Kungliga Slottet in Stockholm is the king’s palace situated on Gamla Stan, where the Swedish royals reside for part of the year. Year round you can witness the changing of the guards, though the length and performance will certainly depend on the weather. And you can also purchase a ticket to see various parts of the castle. With selected guided tours costing an extra 20:- each, you can visit three (and in summer four) different parts of the palace for 160:-. Additionally, your ticket is valid for a week, they just check off where you’ve been as you go in, so if you don’t want to do everything at once you can spread it out over a few days, which is nice.
In all the years I’ve lived here and even roaming semi-solo for two weeks prior to moving overseas, I never made it to the palace tours. I have seen the changing of the guard in various cold weathers, so never with music, but that’s about it. In general it’s not my thing, or at least not alone, especially if I’m doing self-guided. So finally we had the company in town that was interested in going, and naturally I went along. While I’m still not entirely a museum person, barring certain exceptions, I can always take something away. So here’s the breakdown:
- The Crown Jewels/Treasury (Skattkammaran): This was the one guided tour we did. The guide was quite informative and entertaining. While the treasury itself is small and underground, and no photos are allowed here, it was very cool to see all the old crowns and how they were changed (or changed hands) over the years. I think that without the guide it would have been nice, and of course there are signs, but I would definitely recommend it for the added history lesson that you wouldn’t otherwise get.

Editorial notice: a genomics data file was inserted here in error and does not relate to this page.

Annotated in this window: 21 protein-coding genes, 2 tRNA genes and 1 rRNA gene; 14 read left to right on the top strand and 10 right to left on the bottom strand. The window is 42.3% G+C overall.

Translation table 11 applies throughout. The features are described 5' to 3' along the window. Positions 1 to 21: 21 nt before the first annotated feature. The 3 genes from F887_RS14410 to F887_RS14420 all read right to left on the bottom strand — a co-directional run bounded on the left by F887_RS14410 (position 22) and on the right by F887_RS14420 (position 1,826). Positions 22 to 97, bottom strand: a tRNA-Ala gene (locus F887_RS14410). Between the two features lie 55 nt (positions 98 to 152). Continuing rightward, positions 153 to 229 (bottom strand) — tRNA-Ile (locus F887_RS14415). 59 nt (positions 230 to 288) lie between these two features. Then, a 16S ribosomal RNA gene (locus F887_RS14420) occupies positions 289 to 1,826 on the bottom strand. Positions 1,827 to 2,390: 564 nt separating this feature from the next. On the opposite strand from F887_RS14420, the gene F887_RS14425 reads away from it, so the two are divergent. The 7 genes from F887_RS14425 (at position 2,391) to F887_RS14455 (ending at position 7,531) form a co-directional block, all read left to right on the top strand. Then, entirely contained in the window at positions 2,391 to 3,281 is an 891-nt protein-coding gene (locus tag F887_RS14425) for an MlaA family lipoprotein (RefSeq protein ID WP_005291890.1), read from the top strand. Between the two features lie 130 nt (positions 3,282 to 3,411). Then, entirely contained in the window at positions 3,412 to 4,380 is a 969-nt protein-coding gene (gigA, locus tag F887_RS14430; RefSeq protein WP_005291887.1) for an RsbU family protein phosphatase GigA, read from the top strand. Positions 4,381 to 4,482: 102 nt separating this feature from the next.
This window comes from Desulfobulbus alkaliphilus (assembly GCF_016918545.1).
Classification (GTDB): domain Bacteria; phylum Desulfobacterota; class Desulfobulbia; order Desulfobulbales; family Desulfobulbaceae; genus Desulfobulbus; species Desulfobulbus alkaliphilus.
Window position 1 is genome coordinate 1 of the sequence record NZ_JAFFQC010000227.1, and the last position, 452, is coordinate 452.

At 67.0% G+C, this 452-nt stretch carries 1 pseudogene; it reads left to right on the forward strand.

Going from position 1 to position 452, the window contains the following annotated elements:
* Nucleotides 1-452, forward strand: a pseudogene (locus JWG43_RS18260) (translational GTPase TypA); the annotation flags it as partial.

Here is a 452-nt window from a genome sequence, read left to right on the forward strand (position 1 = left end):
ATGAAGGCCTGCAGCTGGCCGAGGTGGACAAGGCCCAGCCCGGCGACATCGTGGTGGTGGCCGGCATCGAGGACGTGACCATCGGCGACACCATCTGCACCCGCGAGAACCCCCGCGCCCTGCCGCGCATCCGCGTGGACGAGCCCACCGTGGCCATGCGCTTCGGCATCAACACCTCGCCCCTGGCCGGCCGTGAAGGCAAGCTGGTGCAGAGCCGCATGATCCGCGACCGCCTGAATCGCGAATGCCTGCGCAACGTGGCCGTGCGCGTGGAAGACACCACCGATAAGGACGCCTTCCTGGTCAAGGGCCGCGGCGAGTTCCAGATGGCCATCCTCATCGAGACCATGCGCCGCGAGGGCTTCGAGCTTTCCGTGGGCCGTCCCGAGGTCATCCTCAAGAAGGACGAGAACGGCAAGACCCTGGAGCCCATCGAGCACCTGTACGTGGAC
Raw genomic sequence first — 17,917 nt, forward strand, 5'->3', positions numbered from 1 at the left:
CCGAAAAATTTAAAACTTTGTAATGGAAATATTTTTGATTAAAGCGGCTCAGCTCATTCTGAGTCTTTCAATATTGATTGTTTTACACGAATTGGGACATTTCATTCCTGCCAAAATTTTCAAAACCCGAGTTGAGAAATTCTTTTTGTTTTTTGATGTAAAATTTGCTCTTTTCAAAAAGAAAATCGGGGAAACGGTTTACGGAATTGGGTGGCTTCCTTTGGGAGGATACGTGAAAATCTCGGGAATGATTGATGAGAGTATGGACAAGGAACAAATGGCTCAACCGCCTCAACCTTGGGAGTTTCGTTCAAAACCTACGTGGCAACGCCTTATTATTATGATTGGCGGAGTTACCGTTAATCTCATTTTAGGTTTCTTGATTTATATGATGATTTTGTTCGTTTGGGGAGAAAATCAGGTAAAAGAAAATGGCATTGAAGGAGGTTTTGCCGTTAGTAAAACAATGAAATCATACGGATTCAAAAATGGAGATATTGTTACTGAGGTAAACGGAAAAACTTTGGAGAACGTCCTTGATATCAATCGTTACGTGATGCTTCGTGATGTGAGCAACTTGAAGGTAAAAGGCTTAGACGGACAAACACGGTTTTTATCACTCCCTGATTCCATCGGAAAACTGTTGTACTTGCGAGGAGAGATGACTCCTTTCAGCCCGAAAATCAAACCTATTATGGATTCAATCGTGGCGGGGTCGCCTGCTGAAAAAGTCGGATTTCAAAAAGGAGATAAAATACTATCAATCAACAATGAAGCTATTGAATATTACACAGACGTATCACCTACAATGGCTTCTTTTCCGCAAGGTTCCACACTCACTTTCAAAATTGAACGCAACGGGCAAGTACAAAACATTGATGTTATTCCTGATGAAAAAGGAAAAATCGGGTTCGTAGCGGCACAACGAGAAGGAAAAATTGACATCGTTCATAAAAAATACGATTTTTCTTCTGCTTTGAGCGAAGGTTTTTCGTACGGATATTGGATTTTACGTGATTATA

- The Royal Apartments (Representationsvåningarna): Another instance where the guide probably would have provided insight, but we did it without and it was still very interesting to see all the old furniture and paintings and stuff. Of course, the royal family still lives here, so I am not sure what changes would be made season to season, what areas may be blocked off and what not, but in summer you enter through the Hall of State (Rikssalen). Admittedly, while very lovely and interesting, it looked a lot like other royal apartments, if you’ve seen any, but being included in the ticket why not see it? Probably would get the guided tour next time, though.
- The Tre Kronor Musuem (Museum Tre Kronor): Long story short ,under the palace is a museum covering the fire that destroyed the old castle and a brief history of the new palace. Lots of signs to read for the full history lesson, but guided tours are only on weekends. While I’ve heard mixed feelings on it, it is definitely a hit among history buffs and the old walls and stuff are certainly cool.
- BONUS – Gustav III’s Museum of Antiquities (Gustav III’s Antikmuseum): This is only available on your ticket in the summer season, which was lucky for us. It’s very small, and doesn’t require much time, featuring the collection of antiquities (mostly statues) and a brief movie about it. I like statues, so it was cool to drop in and see, but definitely didn’t require an extensive tour.
So as I said before, not entirely my thing, these sorts of tours and visits, but given that you get all the places in on one ticket and can visit at your leisure within a week, definitely worth it, especially if you like history or old/shiny things. And hopefully you get to the Apartments before all the crowded tour groups instead of having to constantly weave around them, but that’s summer for you. I personally like all the history lessons best, so again recommend the guided tours if you can afford it or make the meeting times. Otherwise there is definitely a lot to see.